Now, new research from the Sehgal lab is taking a peek inside, describing a molecular pathway and its inner parts that connect the well-known clock neurons to cells governing rhythms of rest and activity in fruit flies. Sehgal is also an investigator with the Howard Hughes Medical Institute.
The other co-author on the study is Wenyu Luo, PhD, a Penn doctoral student who recently defended her dissertation. The findings, which will be featured on the cover of the February 17th issue of Cell, are published online this week.
"Most colleagues would say that we have some understanding of how the clock works and how it is synchronized with light,” says Sehgal. “But we are just beginning to get a glimpse of how the clock drives behavior in the rest of an organism's systems."
Prying the Black Box Open
Normally, flies have a robust rhythm of being active during daylight hours and quiet during the night. Sehgal and Luo essentially found that a microRNA (miRNA) named miR-279 acts through the JAK/STAT pathway to regulate locomotor activity rhythms through a daily cycling of proteins.
An miRNA is a tiny piece of RNA - a little over 20 bases (DNA building blocks) in length -- that binds to matching pieces of messenger RNA, thereby tying it up and decreasing the production of the corresponding protein.
They found that in mutant flies in which miR-279 was either overexpressed or deleted -- causing high levels or low levels of JAK/STAT signaling -- the flies wake and sleep at random intervals. The flies showed no discernible pattern of activity. Therefore, the investigators concluded that a mid-range level of JAK/STAT activity is necessary to maintain the flies' normal pattern. In fact, they found that STAT activity displays a daily rhythm.
Part of the Clock Circuitry
Oscillations of the clock protein PERIOD are normal in clock pacemaker neurons lacking miR-279, suggesting that miR-279 acts downstream of the clock neurons. The team identified the JAK/STAT partner, a protein called Upd, as a target of miR-279. They also showed that knocking down Upd rescues the off-rhythm behavior of the miR-279 mutant flies.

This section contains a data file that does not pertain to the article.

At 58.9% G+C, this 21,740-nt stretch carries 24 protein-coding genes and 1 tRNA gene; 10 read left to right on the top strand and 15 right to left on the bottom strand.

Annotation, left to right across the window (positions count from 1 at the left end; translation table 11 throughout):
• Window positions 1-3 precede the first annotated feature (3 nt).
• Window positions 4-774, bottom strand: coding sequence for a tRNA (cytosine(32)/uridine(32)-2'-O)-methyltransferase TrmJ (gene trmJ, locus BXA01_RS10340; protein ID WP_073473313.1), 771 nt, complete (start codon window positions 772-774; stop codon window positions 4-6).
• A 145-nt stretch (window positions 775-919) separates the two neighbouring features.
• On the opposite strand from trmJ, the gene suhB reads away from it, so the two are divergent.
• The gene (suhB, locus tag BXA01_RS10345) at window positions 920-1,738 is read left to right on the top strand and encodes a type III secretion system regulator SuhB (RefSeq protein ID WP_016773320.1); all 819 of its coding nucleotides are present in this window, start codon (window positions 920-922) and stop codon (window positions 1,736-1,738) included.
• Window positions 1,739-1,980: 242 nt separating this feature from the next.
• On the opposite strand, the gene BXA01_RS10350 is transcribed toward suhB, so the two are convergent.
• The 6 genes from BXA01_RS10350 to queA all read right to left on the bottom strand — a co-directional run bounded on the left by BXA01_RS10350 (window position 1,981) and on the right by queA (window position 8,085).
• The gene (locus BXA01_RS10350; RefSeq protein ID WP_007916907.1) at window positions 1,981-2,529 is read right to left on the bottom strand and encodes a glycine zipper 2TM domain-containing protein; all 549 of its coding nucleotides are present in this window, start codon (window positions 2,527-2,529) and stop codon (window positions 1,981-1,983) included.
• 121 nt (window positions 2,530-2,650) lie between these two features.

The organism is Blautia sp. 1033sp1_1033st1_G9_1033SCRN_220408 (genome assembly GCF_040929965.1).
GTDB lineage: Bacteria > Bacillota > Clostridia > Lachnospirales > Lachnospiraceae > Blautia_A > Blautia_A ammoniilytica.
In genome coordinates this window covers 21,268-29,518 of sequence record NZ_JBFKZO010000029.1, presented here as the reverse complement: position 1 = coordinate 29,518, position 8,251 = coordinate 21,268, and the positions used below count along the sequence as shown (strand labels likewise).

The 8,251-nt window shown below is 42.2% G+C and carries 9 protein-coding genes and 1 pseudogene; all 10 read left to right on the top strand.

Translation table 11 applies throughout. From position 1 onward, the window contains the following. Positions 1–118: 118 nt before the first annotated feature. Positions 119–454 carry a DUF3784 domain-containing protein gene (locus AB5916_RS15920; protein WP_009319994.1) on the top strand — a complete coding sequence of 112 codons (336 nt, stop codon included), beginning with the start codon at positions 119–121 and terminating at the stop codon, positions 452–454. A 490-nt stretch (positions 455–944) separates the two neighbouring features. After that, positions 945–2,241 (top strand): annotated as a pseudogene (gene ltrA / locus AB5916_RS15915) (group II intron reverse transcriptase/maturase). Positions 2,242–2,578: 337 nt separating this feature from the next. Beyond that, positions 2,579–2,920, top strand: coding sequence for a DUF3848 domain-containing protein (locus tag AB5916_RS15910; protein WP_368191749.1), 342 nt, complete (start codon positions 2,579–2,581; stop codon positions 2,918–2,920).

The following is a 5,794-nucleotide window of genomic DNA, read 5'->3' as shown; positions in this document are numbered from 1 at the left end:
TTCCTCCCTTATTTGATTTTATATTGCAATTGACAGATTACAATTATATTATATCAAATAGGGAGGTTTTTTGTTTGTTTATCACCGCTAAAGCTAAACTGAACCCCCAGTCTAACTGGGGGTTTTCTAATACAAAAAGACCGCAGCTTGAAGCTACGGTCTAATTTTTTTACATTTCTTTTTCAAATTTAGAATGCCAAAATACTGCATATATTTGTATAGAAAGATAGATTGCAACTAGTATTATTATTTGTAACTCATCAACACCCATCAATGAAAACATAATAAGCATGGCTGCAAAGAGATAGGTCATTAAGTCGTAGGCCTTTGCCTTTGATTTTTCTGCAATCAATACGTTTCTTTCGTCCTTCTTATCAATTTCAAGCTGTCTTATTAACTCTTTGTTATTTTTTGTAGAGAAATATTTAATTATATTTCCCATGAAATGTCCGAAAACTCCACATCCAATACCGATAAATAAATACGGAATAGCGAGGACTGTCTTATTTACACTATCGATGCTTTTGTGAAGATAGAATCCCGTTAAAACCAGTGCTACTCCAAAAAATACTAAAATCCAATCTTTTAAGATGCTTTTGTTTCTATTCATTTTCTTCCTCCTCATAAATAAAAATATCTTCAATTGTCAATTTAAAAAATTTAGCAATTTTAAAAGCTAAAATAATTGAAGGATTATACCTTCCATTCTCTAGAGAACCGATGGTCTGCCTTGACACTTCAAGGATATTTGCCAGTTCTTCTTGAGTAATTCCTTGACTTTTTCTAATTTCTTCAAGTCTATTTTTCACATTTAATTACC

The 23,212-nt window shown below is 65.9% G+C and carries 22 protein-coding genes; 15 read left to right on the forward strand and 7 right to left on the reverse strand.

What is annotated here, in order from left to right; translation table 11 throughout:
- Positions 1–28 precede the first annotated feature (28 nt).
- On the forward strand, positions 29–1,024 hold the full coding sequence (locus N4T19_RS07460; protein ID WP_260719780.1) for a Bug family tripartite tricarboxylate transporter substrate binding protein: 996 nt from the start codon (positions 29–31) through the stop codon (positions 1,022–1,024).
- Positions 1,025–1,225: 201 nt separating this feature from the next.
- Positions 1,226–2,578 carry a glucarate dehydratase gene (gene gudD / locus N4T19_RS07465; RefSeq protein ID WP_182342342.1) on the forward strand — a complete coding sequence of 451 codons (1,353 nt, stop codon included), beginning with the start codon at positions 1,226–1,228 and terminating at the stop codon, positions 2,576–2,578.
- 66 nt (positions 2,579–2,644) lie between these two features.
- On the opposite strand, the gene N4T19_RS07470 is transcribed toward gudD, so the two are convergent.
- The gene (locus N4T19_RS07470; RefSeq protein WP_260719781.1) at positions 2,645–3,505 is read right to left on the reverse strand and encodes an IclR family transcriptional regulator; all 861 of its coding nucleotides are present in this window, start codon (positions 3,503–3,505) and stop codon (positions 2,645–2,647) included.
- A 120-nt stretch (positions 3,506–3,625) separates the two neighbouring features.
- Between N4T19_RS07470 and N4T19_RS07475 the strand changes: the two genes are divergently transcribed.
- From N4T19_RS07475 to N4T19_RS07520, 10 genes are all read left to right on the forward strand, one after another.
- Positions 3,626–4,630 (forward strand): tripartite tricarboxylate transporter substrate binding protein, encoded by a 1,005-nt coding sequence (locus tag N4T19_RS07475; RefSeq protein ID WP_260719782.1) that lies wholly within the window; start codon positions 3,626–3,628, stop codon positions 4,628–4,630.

In addition, in brains of mutant flies stained to identify circadian proteins, they found that the central clock neurons project their axons into the vicinity of Upd-expressing neurons, providing a possible physical connection by which the central clock could regulate JAK/STAT signaling to control rest and activity rhythms.
With these findings, the team proposed a model in which the central clock affects the cycle of secretion of the Upd protein from cells. "Upd may act like a time-release capsule," explains Sehgal. "To maintain a typical rest:activity rhythm, the level of Upd has to be just right."
The mRNA levels of Upd in neurons are kept low by miR-279. Upd may rhythmically activate a receptor, Dome, in a third cell, which would lead to daily oscillations of JAK/STAT activity and ultimately to the rest:activity rhythm.
The direct clinical implications of knowing the players in this complicated pathway are not yet clear. But we might be able to conclude, suggests Sehgal, that, if these mechanisms are conserved in humans, then disorders in which the JAK-STAT pathway isn't working properly, as in some immune disorders, physicians might also see problems with patients' sleep-wake cycle.
These findings also provide researchers with a handle on the neural circuit that generates rest:activity behavior in Drosophila. The ultimate goal of many neurobiologists is to trace the entire molecular and cellular pathway that produces a specific behavior. This study is a step towards that goal.
The work was supported by NIH grants 1-R560NS-048471 and 2R01NS04847.
Penn Medicine is one of the world's leading academic medical centers, dedicated to the related missions of medical education, biomedical research, and excellence in patient care. Penn Medicine consists of the Raymond and Ruth Perelman School of Medicine at the University of Pennsylvania (founded in 1765 as the nation's first medical school) and the University of Pennsylvania Health System, which together form a $4 billion enterprise.